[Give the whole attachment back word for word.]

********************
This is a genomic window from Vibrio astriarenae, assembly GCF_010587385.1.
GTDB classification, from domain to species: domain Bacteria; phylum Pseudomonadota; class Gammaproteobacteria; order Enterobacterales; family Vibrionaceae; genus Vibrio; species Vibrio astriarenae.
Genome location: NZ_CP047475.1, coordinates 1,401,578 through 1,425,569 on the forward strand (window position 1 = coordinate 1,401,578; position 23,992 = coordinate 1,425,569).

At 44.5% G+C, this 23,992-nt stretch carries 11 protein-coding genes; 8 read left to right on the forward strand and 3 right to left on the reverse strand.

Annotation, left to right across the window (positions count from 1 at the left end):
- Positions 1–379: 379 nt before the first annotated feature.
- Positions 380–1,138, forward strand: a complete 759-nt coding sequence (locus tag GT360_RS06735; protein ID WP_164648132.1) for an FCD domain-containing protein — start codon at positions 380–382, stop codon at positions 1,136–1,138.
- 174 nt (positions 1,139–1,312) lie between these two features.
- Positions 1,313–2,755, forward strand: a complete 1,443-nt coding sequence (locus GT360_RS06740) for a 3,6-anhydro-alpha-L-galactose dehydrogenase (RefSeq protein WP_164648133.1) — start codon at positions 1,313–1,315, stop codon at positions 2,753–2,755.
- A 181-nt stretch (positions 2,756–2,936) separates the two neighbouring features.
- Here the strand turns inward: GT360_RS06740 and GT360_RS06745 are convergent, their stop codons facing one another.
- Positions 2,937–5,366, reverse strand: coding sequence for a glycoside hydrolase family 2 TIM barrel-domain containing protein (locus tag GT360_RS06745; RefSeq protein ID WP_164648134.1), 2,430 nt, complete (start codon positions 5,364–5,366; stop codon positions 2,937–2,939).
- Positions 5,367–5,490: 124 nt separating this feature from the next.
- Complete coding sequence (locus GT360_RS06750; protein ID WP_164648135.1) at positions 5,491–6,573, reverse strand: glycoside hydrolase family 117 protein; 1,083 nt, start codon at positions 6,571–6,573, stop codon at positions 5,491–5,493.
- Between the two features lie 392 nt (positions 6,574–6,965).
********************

This is a genomic window from Vibrio astriarenae, assembly GCF_010587385.1.
GTDB classification, from domain to species: domain Bacteria; phylum Pseudomonadota; class Gammaproteobacteria; order Enterobacterales; family Vibrionaceae; genus Vibrio; species Vibrio astriarenae.
Genome location: NZ_CP047475.1, coordinates 1,401,578 through 1,425,569 on the forward strand (window position 1 = coordinate 1,401,578; position 23,992 = coordinate 1,425,569).

At 44.5% G+C, this 23,992-nt stretch carries 11 protein-coding genes; 8 read left to right on the forward strand and 3 right to left on the reverse strand.

Annotation, left to right across the window (positions count from 1 at the left end):
- Positions 1–379: 379 nt before the first annotated feature.
- Positions 380–1,138, forward strand: a complete 759-nt coding sequence (locus tag GT360_RS06735; protein ID WP_164648132.1) for an FCD domain-containing protein — start codon at positions 380–382, stop codon at positions 1,136–1,138.
- 174 nt (positions 1,139–1,312) lie between these two features.
- Positions 1,313–2,755, forward strand: a complete 1,443-nt coding sequence (locus GT360_RS06740) for a 3,6-anhydro-alpha-L-galactose dehydrogenase (RefSeq protein WP_164648133.1) — start codon at positions 1,313–1,315, stop codon at positions 2,753–2,755.
- A 181-nt stretch (positions 2,756–2,936) separates the two neighbouring features.
- Here the strand turns inward: GT360_RS06740 and GT360_RS06745 are convergent, their stop codons facing one another.
- Positions 2,937–5,366, reverse strand: coding sequence for a glycoside hydrolase family 2 TIM barrel-domain containing protein (locus tag GT360_RS06745; RefSeq protein ID WP_164648134.1), 2,430 nt, complete (start codon positions 5,364–5,366; stop codon positions 2,937–2,939).
- Positions 5,367–5,490: 124 nt separating this feature from the next.
- Complete coding sequence (locus GT360_RS06750; protein ID WP_164648135.1) at positions 5,491–6,573, reverse strand: glycoside hydrolase family 117 protein; 1,083 nt, start codon at positions 6,571–6,573, stop codon at positions 5,491–5,493.
- Between the two features lie 392 nt (positions 6,574–6,965).